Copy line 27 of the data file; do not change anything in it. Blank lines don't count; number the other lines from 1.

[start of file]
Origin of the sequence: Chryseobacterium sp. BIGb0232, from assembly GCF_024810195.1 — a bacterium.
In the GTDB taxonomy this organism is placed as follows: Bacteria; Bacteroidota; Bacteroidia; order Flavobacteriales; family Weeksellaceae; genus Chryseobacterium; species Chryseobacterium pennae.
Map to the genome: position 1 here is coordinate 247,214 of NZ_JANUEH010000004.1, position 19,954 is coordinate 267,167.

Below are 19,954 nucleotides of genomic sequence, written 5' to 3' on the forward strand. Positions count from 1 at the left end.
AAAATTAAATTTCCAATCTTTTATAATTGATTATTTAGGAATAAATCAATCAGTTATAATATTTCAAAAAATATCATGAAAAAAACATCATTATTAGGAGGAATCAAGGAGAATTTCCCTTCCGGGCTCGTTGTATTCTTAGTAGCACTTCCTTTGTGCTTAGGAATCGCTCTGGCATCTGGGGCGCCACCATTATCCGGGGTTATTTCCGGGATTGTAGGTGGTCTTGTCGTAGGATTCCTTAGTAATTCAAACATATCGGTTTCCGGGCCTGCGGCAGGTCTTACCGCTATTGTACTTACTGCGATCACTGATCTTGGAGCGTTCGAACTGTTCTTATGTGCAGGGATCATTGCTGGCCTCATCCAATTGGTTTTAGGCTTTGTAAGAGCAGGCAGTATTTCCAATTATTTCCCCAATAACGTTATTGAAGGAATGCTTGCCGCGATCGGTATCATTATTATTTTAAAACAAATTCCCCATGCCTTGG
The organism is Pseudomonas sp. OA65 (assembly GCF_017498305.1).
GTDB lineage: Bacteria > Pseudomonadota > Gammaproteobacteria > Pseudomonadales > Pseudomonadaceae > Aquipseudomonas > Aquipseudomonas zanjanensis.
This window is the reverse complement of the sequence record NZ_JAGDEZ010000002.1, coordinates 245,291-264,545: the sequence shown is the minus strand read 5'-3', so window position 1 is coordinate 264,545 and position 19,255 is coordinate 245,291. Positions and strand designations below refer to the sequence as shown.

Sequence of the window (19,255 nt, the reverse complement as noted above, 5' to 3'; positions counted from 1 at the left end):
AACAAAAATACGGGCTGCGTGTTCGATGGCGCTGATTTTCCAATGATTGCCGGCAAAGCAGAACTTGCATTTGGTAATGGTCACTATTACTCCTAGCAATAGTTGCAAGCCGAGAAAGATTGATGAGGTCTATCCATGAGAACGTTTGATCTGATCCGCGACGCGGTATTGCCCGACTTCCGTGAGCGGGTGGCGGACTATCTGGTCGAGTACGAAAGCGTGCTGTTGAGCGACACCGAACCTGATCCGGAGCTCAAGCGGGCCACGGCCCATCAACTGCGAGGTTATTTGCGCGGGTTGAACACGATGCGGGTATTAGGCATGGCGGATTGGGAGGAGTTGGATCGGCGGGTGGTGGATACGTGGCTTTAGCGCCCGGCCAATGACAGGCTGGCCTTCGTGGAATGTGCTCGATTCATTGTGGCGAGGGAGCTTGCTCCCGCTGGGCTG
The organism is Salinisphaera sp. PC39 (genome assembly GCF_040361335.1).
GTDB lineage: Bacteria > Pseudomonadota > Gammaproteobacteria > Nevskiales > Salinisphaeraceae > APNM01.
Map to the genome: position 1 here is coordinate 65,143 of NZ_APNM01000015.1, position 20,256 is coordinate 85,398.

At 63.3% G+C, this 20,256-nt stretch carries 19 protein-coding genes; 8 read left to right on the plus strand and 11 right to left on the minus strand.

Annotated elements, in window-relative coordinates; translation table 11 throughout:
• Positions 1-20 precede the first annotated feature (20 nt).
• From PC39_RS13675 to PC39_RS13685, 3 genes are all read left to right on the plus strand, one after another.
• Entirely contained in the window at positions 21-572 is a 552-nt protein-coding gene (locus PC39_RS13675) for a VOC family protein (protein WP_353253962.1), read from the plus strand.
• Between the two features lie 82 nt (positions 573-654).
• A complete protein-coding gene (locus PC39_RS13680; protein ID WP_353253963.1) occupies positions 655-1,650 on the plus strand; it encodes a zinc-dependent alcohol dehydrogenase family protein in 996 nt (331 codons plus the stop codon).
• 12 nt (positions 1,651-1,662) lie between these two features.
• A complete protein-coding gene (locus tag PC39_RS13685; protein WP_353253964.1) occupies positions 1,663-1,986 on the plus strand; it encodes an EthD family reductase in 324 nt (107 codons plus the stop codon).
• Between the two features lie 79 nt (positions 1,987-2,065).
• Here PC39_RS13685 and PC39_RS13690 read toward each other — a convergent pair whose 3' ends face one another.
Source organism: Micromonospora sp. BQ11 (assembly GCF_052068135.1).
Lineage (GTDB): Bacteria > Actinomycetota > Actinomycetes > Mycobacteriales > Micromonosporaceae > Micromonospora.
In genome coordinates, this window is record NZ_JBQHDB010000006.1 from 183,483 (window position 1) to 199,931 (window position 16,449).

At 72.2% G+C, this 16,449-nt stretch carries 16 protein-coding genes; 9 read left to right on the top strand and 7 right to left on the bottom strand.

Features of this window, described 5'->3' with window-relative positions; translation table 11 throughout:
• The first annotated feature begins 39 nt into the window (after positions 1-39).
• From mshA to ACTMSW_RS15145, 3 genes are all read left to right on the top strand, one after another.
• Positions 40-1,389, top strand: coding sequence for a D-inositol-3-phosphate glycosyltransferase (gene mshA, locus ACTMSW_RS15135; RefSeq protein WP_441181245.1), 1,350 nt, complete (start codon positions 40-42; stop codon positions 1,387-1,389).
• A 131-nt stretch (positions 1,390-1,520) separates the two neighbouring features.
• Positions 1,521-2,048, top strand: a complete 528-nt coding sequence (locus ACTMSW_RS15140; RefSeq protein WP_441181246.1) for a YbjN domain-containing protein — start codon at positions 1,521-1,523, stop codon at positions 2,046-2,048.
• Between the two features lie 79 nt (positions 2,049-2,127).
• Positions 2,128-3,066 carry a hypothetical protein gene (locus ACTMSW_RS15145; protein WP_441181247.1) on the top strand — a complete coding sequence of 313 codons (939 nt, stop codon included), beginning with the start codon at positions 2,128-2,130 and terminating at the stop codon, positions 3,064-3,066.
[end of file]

In genome coordinates, this window is record NZ_JBQHDB010000006.1 from 183,483 (window position 1) to 199,931 (window position 16,449).